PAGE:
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Vancouver acknowledges that helmet law could scupper bike-share

Responding to comments from the European Cyclists' Federation that the province's helmet law could jeopardise the city's proposed bike-share scheme, Vancouver's transportation manager, Jerry Dobrovonly acknowledged that British Columbia's helmet law poses the "biggest risk" in getting the rental system off the ground and may potentially result in the program being shelved.

Dobrvonly said the city is negotiating with Alta Bike Share to provide bikes and helmets, to make sure that helmets are easily accessible, are cleaned and disinfected after every use, and are replaced if they're involved in a fall or crash. Alta realizes the helmet issue could risk the viability of the business.

"Even if they have a solution that works but the public perceives [helmets] as an obstacle, then they may be looking at lower ridership, usage and lower revenue," Dobrovolny said, adding Vancouver also wants to be assured of a faster uptake in its program than that experienced in law cities like Melbourne.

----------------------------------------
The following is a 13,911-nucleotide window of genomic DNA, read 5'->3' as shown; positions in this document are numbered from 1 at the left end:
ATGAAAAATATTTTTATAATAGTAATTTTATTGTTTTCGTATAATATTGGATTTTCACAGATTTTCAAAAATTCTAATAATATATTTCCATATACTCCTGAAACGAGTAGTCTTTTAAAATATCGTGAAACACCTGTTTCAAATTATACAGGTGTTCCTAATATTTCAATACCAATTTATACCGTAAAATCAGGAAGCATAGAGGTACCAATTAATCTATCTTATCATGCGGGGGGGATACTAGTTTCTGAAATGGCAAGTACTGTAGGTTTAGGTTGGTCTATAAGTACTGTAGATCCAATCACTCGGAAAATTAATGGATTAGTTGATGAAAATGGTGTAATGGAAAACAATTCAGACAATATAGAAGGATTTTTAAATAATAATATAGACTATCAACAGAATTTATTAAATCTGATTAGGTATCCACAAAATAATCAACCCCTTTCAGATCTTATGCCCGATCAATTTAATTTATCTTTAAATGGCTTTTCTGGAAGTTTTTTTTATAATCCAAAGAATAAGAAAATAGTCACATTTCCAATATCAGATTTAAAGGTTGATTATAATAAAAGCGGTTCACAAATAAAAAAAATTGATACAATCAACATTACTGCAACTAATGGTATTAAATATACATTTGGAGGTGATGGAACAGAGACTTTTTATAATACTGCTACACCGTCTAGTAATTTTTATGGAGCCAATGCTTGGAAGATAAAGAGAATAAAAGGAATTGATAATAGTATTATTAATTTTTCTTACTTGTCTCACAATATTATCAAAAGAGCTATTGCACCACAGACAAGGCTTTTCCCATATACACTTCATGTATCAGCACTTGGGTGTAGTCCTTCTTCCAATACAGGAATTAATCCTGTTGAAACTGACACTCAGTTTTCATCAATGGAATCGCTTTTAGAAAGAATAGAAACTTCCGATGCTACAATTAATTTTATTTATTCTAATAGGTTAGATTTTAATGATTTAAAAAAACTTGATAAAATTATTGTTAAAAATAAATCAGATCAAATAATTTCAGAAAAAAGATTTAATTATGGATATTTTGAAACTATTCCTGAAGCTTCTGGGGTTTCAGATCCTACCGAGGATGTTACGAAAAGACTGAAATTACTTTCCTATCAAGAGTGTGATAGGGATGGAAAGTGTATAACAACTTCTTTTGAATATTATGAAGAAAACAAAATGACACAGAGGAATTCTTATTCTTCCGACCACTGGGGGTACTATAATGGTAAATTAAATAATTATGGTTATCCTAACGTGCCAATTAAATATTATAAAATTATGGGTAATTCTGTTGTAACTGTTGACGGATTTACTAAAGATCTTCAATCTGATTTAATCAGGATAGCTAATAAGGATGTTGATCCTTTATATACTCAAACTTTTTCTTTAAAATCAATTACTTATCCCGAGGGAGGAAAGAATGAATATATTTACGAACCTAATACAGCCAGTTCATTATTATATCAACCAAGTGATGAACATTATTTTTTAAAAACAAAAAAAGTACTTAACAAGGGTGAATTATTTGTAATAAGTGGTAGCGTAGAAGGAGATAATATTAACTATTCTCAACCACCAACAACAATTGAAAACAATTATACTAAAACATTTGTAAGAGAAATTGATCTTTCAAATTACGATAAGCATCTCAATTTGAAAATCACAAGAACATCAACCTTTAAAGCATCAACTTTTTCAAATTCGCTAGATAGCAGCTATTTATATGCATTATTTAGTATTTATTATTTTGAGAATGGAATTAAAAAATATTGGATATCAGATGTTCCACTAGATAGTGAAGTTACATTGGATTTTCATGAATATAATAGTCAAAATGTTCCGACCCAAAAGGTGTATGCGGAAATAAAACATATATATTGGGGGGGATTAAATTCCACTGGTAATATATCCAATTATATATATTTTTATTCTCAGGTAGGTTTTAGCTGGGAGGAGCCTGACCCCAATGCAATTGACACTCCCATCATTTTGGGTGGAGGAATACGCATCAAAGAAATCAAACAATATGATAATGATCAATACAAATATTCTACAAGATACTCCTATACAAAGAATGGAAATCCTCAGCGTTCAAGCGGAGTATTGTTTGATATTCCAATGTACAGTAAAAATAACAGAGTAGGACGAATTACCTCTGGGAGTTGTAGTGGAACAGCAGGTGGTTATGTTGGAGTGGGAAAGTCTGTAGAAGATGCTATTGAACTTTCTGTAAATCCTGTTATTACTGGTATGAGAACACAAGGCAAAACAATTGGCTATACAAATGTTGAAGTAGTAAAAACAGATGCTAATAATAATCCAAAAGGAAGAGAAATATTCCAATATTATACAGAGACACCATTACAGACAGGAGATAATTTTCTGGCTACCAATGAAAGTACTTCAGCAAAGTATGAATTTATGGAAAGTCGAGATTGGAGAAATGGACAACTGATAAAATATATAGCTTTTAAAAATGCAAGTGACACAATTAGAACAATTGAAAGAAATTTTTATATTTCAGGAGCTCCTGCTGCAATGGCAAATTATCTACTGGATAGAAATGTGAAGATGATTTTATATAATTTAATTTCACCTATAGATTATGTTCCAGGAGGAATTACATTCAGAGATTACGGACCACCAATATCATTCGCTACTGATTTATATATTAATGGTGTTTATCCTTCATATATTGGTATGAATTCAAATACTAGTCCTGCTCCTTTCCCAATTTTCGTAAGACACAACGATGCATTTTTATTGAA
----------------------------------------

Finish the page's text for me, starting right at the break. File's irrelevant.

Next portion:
Ceri Woolsgrove, road safety officer with the European Cyclists' Federation which is jointly organising the international cycling conference Velo City that starts in Vancouver next week, said cities with mandatory helmet laws tend to see fewer cyclists in bike-share programs compared with those that don't. Bike-share schemes in helmetless European cities, for instance, are flourishing.

"[Bike-sharing] seems to be such a good investment; it's really taken off in Paris and all over Europe," said Woolsgrove. "It'll be a shame if it doesn't take off in Vancouver because of the helmet law."

Between 2006 and 2011, Vancouver Police data show 7,871 tickets were issued to cyclists for failing to wear a helmet.

Thu 21 Jun 2012

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